Teams in the past at the
Upstarts. Underdogs. Champions.
It's still too early to pass judgment on how Butch Jones' team will be described, but at least for one game, "physical" was not a fitting term.
"We are going to be a physical football team," Jones said following Tuesday's practice. "We are not a physical football team right now. If people say we are soft, I take that personally. If that goes back to the Mark Dantonio days, whatever it is, we are not going to be a finesse football team."
Jones took steps toward revamping the image this week as he increased the live drill situations and re-opened all positions back up to competition. In the wake of a Saturday night where the Bearcats weren't fighting nearly enough, Jones returned to what he is calling a "Higher Ground mentality" where every day is a battle. A battle not only to get better, but a battle for playing time.
Zach Collaros, who was sacked eight times and a victim of the lack of physicality in front of him, observed a change at Jefferson Avenue Sports Complex this week.
"Today we went a little bit longer in practice," he said. "We hit a lot more than we are accustomed to or did last week. (Jones) is trying to bring toughness to this team we think we lost over the last couple months and I think it's good for us. I think people will really respond to it."
If they don't, then starting positions will change hands. Jones made that possiblity clear. Those who watched Collaros run for his life and heard the words of Jones on Tuesday would infer this came as a direct reflection of the play of the offensive line. That is not necessarily the case. While many problems began up front, the lack of protection was as much a team problem as the final score.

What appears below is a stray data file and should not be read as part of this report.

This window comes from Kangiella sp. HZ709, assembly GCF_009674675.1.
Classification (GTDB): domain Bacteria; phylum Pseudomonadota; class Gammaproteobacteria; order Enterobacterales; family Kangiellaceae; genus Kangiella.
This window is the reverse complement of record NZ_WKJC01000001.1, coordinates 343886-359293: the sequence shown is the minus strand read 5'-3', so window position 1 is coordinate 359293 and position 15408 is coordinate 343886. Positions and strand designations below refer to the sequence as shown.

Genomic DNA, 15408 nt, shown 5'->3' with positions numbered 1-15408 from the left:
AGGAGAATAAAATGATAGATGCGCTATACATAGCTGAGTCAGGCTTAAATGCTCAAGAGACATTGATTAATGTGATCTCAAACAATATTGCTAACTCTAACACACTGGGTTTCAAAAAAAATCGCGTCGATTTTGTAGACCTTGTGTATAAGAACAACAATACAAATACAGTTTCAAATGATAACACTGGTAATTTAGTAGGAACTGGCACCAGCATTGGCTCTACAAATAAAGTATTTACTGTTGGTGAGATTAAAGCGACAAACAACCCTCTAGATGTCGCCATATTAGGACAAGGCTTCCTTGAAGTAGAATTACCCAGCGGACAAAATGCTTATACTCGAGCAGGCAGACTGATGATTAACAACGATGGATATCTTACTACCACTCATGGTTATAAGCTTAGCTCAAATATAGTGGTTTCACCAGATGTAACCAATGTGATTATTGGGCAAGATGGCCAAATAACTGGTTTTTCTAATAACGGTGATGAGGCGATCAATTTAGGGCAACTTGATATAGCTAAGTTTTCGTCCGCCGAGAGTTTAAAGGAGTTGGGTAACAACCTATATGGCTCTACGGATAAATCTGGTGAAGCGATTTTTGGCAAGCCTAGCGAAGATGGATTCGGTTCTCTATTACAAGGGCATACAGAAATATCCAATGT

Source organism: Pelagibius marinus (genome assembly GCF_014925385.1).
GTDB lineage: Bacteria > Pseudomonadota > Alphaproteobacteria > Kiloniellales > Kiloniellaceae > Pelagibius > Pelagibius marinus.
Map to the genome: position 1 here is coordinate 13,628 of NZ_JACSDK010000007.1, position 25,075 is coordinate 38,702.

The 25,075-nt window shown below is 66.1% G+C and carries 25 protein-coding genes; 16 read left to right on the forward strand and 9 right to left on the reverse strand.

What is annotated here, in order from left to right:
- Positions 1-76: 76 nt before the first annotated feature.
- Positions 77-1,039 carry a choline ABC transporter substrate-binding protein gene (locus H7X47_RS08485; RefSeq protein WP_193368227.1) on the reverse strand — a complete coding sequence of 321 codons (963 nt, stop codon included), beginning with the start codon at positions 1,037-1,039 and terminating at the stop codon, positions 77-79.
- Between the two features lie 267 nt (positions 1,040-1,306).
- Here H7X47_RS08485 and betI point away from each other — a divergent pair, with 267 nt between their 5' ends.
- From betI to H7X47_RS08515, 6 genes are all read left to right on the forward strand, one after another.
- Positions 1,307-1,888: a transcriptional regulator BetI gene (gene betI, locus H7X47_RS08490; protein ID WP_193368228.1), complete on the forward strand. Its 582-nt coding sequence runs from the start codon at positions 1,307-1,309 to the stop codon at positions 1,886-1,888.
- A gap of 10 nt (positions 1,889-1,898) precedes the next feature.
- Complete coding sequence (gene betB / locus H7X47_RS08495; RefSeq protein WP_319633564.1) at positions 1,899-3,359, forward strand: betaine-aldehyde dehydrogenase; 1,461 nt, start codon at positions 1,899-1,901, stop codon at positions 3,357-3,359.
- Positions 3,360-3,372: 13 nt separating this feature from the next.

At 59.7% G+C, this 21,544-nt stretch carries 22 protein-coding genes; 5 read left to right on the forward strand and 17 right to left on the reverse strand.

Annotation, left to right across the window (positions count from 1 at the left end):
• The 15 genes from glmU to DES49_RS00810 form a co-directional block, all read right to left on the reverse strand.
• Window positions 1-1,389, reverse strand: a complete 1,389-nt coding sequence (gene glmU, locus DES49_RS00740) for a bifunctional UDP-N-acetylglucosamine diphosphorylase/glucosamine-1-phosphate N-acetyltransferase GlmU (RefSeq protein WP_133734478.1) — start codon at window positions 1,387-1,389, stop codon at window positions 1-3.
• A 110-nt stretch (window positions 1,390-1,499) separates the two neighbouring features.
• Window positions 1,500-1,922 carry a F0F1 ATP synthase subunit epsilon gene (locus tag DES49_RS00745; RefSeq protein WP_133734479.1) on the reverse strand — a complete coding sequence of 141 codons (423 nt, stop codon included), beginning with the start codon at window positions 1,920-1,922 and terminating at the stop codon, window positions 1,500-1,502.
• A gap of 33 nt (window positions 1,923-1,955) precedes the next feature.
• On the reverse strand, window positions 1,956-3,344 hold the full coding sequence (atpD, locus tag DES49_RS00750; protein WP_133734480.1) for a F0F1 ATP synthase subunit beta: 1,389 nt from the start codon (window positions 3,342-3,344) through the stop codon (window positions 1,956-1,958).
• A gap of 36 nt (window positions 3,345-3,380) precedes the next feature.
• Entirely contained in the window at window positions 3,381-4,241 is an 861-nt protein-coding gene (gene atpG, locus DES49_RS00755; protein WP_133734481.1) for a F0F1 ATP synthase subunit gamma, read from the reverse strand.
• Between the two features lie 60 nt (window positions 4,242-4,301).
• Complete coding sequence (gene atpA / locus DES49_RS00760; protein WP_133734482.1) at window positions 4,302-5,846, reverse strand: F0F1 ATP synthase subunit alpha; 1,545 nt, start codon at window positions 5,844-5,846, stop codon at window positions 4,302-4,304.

Running backs need to do a better job chipping off defenders. Wideouts ran incorrect routes. Collaros would hold onto the ball to long. Nobody was innocent.
"It's a combination of little things," Jones said.
But at the end of the day, fair or unfair, the unit under the highest scrutiny from Saturday's effort is the offensive line. They were unable to contain the likes of Chris Carter and Logan Harrell on the
The reasons for the sluggish offense were all visible on film. They were reviewed and corrected, at least in theory. All parties involved must execute over the course of the coming weeks before they escape the critical eye of the coaching staff.
"It can happen to anyone," OL Alex Hoffman said. "It's the way we prepare and the way we come out to practice today, our preparation. We need to step it up another notch. Come out every day and prepare like it's the first game."
But the root of all evil within the Bearcats program right now is physicality. It's an image Jones worked to start changing on Tuesday. For now, the journey from "soft" to "scary" will continue to be a work in progress.
"Our young players are going to understand, football is a physical game," Jones said. "You saw that today as everyday we are going to be physical in practice. To be physical you have to live physical on the field each and every day. That's something we take great pride in."
QUICK HITS: WR Marcus Barnett was not available to the media after Tuesday's practice, but Jones did have this to say in comparing the senior WR with injured starter Vidal Hazelton (who was absent from practice).
"They are both very talented players, each has his own different strengths," Jones said. "Marcus has worked himself into great shape. He was starting at every special team for us. He's a very savvy, a very intelligent player. He has played a lot of games here and made some big plays for us in the past."
Barnett was spending much of his time working in the slot during camp, but Jones said he has always been the next man in at both the outside and slot WR position since Higher Ground broke.
"Obviously, it's very disappointing, anytime you lose a family member, especially an individual who has paid his dues, sat out, worked extremely hard and had his career at